The phase 3 DAPA-CKD trial evaluating dapagliflozin (Farxiga) as a possible treatment to delay the progression of renal failure and prevent cardiovascular (CV)/renal death in patients with chronic kidney disease (CKD) has been stopped early due to “overwhelming efficacy,” according to AstraZeneca.

The multicenter, event-driven, double-blind, placebo-controlled trial compared the effect of dapagliflozin to placebo on renal outcomes and CV mortality in patients with CKD. Patients were randomized 1:1 to receive either dapagliflozin (5mg or 10mg) once daily or placebo in addition to standard of care. The primary end point was a composite of worsening renal function or death (defined as a composite endpoint of ≥50% sustained decline in estimated glomerular filtration rate [eGFR], onset of end stage renal disease [ESRD] or CV or renal death) in patients with CKD irrespective of the presence of type 2 diabetes (T2D).

Following a routine assessment of efficacy and safety, the benefits of dapagliflozin were demonstrated earlier than anticipated resulting in the closure of the trial. The decision to stop the trial was made based on the recommendation from the study’s independent Data Monitoring Committee (DMC).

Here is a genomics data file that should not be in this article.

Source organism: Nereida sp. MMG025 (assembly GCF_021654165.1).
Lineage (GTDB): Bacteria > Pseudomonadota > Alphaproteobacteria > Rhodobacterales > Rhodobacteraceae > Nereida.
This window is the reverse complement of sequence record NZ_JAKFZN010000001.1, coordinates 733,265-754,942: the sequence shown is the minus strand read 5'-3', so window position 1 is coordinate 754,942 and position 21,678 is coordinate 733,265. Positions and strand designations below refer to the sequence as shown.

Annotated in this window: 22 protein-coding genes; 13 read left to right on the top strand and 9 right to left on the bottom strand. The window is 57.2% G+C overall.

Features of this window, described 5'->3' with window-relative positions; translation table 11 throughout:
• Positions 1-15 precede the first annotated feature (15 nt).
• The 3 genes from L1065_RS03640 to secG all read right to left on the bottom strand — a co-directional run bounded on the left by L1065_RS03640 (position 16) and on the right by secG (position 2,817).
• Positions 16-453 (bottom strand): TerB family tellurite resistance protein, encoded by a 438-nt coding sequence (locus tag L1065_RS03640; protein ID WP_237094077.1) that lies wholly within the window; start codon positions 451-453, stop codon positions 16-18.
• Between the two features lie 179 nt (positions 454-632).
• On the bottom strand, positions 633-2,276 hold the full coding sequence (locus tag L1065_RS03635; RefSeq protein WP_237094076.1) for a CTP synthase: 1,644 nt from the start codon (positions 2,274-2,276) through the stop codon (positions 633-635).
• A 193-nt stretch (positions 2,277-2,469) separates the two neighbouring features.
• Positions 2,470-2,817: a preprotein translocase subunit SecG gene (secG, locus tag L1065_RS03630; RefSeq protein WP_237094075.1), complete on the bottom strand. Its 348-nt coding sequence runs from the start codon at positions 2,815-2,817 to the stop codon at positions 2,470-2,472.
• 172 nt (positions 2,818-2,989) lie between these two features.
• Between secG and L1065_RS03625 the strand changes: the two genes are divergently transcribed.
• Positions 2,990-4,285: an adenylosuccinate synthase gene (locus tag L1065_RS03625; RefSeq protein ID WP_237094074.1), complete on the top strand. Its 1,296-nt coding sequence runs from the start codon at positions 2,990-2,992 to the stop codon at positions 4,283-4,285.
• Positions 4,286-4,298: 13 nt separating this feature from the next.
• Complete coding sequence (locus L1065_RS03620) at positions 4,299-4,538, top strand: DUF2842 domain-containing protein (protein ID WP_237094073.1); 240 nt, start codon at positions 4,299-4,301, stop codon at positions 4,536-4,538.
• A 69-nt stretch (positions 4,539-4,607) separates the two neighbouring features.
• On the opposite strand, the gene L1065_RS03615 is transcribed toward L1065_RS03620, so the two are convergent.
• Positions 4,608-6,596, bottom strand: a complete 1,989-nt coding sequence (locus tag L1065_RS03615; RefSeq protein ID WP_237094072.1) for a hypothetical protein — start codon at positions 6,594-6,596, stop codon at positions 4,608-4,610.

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Full trial data will be submitted for presentation at a future medical meeting. The Company plans to initiate discussions for early regulatory submissions. In August 2019, the Food and Drug Administration (FDA) granted Fast Track designation to dapagliflozin for this indication.

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Farxiga, a sodium-glucose co-transporter 2 (SGLT2) inhibitor, is currently approved as an adjunct to diet and exercise to improve glycemic control in adults with T2D. It is also indicated to reduce the risk of hospitalization for HF in patients with T2D and established CV disease or multiple CV risk factors.

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This article originally appeared on MPR